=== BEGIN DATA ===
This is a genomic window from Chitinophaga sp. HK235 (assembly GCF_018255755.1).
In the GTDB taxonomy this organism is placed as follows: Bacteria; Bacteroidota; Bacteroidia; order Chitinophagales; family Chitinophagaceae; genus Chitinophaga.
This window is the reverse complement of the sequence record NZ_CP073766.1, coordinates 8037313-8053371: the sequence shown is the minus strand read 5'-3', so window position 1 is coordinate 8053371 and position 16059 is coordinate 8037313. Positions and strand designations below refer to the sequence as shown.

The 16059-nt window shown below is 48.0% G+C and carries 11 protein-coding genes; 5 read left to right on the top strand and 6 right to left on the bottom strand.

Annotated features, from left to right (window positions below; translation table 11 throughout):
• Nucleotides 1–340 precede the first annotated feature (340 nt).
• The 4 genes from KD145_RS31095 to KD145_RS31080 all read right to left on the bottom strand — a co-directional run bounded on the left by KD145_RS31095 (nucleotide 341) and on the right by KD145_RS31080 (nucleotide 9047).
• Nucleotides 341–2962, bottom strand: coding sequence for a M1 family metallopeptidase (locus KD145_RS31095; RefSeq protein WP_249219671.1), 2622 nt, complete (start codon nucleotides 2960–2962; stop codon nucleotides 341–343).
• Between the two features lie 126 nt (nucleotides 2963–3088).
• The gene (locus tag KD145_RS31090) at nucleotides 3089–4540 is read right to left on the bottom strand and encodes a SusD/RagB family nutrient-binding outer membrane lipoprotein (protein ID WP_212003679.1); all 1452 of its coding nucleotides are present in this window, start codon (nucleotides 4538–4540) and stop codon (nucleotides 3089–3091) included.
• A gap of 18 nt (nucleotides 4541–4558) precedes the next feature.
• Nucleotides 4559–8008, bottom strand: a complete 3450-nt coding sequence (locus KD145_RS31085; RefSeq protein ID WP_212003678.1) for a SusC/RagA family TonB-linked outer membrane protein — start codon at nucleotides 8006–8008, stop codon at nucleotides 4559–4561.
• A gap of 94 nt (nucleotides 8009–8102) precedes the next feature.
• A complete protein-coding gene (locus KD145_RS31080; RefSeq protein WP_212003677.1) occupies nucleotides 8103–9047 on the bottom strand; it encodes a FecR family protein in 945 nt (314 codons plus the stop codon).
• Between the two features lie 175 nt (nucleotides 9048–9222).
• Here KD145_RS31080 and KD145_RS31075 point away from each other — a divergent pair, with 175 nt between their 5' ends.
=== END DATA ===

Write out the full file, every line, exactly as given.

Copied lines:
This is a genomic window from Chitinophaga sp. HK235 (assembly GCF_018255755.1).
In the GTDB taxonomy this organism is placed as follows: Bacteria; Bacteroidota; Bacteroidia; order Chitinophagales; family Chitinophagaceae; genus Chitinophaga.
This window is the reverse complement of the sequence record NZ_CP073766.1, coordinates 8037313-8053371: the sequence shown is the minus strand read 5'-3', so window position 1 is coordinate 8053371 and position 16059 is coordinate 8037313. Positions and strand designations below refer to the sequence as shown.

The 16059-nt window shown below is 48.0% G+C and carries 11 protein-coding genes; 5 read left to right on the top strand and 6 right to left on the bottom strand.

Annotated features, from left to right (window positions below; translation table 11 throughout):
• Nucleotides 1–340 precede the first annotated feature (340 nt).
• The 4 genes from KD145_RS31095 to KD145_RS31080 all read right to left on the bottom strand — a co-directional run bounded on the left by KD145_RS31095 (nucleotide 341) and on the right by KD145_RS31080 (nucleotide 9047).
• Nucleotides 341–2962, bottom strand: coding sequence for a M1 family metallopeptidase (locus KD145_RS31095; RefSeq protein WP_249219671.1), 2622 nt, complete (start codon nucleotides 2960–2962; stop codon nucleotides 341–343).
• Between the two features lie 126 nt (nucleotides 2963–3088).
• The gene (locus tag KD145_RS31090) at nucleotides 3089–4540 is read right to left on the bottom strand and encodes a SusD/RagB family nutrient-binding outer membrane lipoprotein (protein ID WP_212003679.1); all 1452 of its coding nucleotides are present in this window, start codon (nucleotides 4538–4540) and stop codon (nucleotides 3089–3091) included.
• A gap of 18 nt (nucleotides 4541–4558) precedes the next feature.
• Nucleotides 4559–8008, bottom strand: a complete 3450-nt coding sequence (locus KD145_RS31085; RefSeq protein ID WP_212003678.1) for a SusC/RagA family TonB-linked outer membrane protein — start codon at nucleotides 8006–8008, stop codon at nucleotides 4559–4561.
• A gap of 94 nt (nucleotides 8009–8102) precedes the next feature.
• A complete protein-coding gene (locus KD145_RS31080; RefSeq protein WP_212003677.1) occupies nucleotides 8103–9047 on the bottom strand; it encodes a FecR family protein in 945 nt (314 codons plus the stop codon).
• Between the two features lie 175 nt (nucleotides 9048–9222).
• Here KD145_RS31080 and KD145_RS31075 point away from each other — a divergent pair, with 175 nt between their 5' ends.